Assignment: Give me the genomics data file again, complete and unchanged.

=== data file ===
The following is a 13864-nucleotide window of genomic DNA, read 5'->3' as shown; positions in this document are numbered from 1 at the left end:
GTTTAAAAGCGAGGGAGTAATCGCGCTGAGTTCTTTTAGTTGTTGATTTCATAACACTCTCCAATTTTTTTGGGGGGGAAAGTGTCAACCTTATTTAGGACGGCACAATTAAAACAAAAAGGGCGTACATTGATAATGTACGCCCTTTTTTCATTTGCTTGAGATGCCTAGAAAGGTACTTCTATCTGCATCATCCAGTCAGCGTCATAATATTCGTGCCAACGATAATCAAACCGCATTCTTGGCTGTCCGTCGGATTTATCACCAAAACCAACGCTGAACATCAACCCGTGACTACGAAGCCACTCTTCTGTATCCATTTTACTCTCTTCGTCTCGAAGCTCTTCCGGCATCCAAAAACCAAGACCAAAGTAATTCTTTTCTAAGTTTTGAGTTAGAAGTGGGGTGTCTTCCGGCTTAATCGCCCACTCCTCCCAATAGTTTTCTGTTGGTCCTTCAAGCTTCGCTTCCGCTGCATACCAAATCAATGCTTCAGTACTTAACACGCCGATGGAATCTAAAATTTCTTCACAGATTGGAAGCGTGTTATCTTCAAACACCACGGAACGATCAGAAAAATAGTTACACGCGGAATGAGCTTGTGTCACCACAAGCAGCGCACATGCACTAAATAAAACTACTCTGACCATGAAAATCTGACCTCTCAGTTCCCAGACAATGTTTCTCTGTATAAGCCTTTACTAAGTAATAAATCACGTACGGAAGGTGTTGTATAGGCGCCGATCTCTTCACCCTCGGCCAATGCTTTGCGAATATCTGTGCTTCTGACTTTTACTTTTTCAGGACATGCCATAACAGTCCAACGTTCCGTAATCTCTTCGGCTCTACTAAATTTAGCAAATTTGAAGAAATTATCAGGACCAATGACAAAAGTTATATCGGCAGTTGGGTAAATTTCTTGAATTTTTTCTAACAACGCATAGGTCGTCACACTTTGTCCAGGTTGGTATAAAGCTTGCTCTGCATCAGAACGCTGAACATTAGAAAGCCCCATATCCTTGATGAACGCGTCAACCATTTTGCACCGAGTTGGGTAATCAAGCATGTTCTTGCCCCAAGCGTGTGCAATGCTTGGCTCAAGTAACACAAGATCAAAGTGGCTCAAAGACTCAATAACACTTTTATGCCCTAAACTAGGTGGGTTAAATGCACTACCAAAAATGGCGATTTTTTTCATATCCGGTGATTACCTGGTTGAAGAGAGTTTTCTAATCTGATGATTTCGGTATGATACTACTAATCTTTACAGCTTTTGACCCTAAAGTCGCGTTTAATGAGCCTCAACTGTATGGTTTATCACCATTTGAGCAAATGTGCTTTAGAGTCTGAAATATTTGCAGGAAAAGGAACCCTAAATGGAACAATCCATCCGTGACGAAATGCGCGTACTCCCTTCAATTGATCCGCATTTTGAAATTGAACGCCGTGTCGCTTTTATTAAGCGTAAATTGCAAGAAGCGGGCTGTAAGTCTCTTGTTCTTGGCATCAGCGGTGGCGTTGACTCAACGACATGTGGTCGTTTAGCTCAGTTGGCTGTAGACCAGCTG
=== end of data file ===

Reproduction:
The following is a 13864-nucleotide window of genomic DNA, read 5'->3' as shown; positions in this document are numbered from 1 at the left end:
GTTTAAAAGCGAGGGAGTAATCGCGCTGAGTTCTTTTAGTTGTTGATTTCATAACACTCTCCAATTTTTTTGGGGGGGAAAGTGTCAACCTTATTTAGGACGGCACAATTAAAACAAAAAGGGCGTACATTGATAATGTACGCCCTTTTTTCATTTGCTTGAGATGCCTAGAAAGGTACTTCTATCTGCATCATCCAGTCAGCGTCATAATATTCGTGCCAACGATAATCAAACCGCATTCTTGGCTGTCCGTCGGATTTATCACCAAAACCAACGCTGAACATCAACCCGTGACTACGAAGCCACTCTTCTGTATCCATTTTACTCTCTTCGTCTCGAAGCTCTTCCGGCATCCAAAAACCAAGACCAAAGTAATTCTTTTCTAAGTTTTGAGTTAGAAGTGGGGTGTCTTCCGGCTTAATCGCCCACTCCTCCCAATAGTTTTCTGTTGGTCCTTCAAGCTTCGCTTCCGCTGCATACCAAATCAATGCTTCAGTACTTAACACGCCGATGGAATCTAAAATTTCTTCACAGATTGGAAGCGTGTTATCTTCAAACACCACGGAACGATCAGAAAAATAGTTACACGCGGAATGAGCTTGTGTCACCACAAGCAGCGCACATGCACTAAATAAAACTACTCTGACCATGAAAATCTGACCTCTCAGTTCCCAGACAATGTTTCTCTGTATAAGCCTTTACTAAGTAATAAATCACGTACGGAAGGTGTTGTATAGGCGCCGATCTCTTCACCCTCGGCCAATGCTTTGCGAATATCTGTGCTTCTGACTTTTACTTTTTCAGGACATGCCATAACAGTCCAACGTTCCGTAATCTCTTCGGCTCTACTAAATTTAGCAAATTTGAAGAAATTATCAGGACCAATGACAAAAGTTATATCGGCAGTTGGGTAAATTTCTTGAATTTTTTCTAACAACGCATAGGTCGTCACACTTTGTCCAGGTTGGTATAAAGCTTGCTCTGCATCAGAACGCTGAACATTAGAAAGCCCCATATCCTTGATGAACGCGTCAACCATTTTGCACCGAGTTGGGTAATCAAGCATGTTCTTGCCCCAAGCGTGTGCAATGCTTGGCTCAAGTAACACAAGATCAAAGTGGCTCAAAGACTCAATAACACTTTTATGCCCTAAACTAGGTGGGTTAAATGCACTACCAAAAATGGCGATTTTTTTCATATCCGGTGATTACCTGGTTGAAGAGAGTTTTCTAATCTGATGATTTCGGTATGATACTACTAATCTTTACAGCTTTTGACCCTAAAGTCGCGTTTAATGAGCCTCAACTGTATGGTTTATCACCATTTGAGCAAATGTGCTTTAGAGTCTGAAATATTTGCAGGAAAAGGAACCCTAAATGGAACAATCCATCCGTGACGAAATGCGCGTACTCCCTTCAATTGATCCGCATTTTGAAATTGAACGCCGTGTCGCTTTTATTAAGCGTAAATTGCAAGAAGCGGGCTGTAAGTCTCTTGTTCTTGGCATCAGCGGTGGCGTTGACTCAACGACATGTGGTCGTTTAGCTCAGTTGGCTGTAGACCAGCTG